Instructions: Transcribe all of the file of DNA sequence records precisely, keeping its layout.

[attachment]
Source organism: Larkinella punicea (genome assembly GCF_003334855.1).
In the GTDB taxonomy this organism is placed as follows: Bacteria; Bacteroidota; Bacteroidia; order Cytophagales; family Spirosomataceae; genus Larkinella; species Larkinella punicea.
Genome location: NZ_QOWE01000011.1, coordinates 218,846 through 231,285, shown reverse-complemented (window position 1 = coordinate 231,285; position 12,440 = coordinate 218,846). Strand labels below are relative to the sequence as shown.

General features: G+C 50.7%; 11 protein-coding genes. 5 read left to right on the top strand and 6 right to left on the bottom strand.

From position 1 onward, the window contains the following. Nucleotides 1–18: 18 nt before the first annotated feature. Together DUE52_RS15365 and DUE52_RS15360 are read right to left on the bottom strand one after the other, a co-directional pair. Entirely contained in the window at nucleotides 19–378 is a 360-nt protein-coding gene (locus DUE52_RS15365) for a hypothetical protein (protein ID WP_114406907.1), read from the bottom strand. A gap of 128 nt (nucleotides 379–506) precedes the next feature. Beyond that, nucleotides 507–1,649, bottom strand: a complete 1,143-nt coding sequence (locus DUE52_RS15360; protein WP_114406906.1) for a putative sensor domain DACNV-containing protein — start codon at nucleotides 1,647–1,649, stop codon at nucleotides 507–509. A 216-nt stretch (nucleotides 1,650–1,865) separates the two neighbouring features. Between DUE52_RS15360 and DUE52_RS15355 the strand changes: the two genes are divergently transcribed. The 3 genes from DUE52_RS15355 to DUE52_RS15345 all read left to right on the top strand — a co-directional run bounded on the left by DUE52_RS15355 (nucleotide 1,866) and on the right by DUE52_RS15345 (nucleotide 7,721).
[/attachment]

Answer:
Source organism: Larkinella punicea (genome assembly GCF_003334855.1).
In the GTDB taxonomy this organism is placed as follows: Bacteria; Bacteroidota; Bacteroidia; order Cytophagales; family Spirosomataceae; genus Larkinella; species Larkinella punicea.
Genome location: NZ_QOWE01000011.1, coordinates 218,846 through 231,285, shown reverse-complemented (window position 1 = coordinate 231,285; position 12,440 = coordinate 218,846). Strand labels below are relative to the sequence as shown.

General features: G+C 50.7%; 11 protein-coding genes. 5 read left to right on the top strand and 6 right to left on the bottom strand.

From position 1 onward, the window contains the following. Nucleotides 1–18: 18 nt before the first annotated feature. Together DUE52_RS15365 and DUE52_RS15360 are read right to left on the bottom strand one after the other, a co-directional pair. Entirely contained in the window at nucleotides 19–378 is a 360-nt protein-coding gene (locus DUE52_RS15365) for a hypothetical protein (protein ID WP_114406907.1), read from the bottom strand. A gap of 128 nt (nucleotides 379–506) precedes the next feature. Beyond that, nucleotides 507–1,649, bottom strand: a complete 1,143-nt coding sequence (locus DUE52_RS15360; protein WP_114406906.1) for a putative sensor domain DACNV-containing protein — start codon at nucleotides 1,647–1,649, stop codon at nucleotides 507–509. A 216-nt stretch (nucleotides 1,650–1,865) separates the two neighbouring features. Between DUE52_RS15360 and DUE52_RS15355 the strand changes: the two genes are divergently transcribed. The 3 genes from DUE52_RS15355 to DUE52_RS15345 all read left to right on the top strand — a co-directional run bounded on the left by DUE52_RS15355 (nucleotide 1,866) and on the right by DUE52_RS15345 (nucleotide 7,721).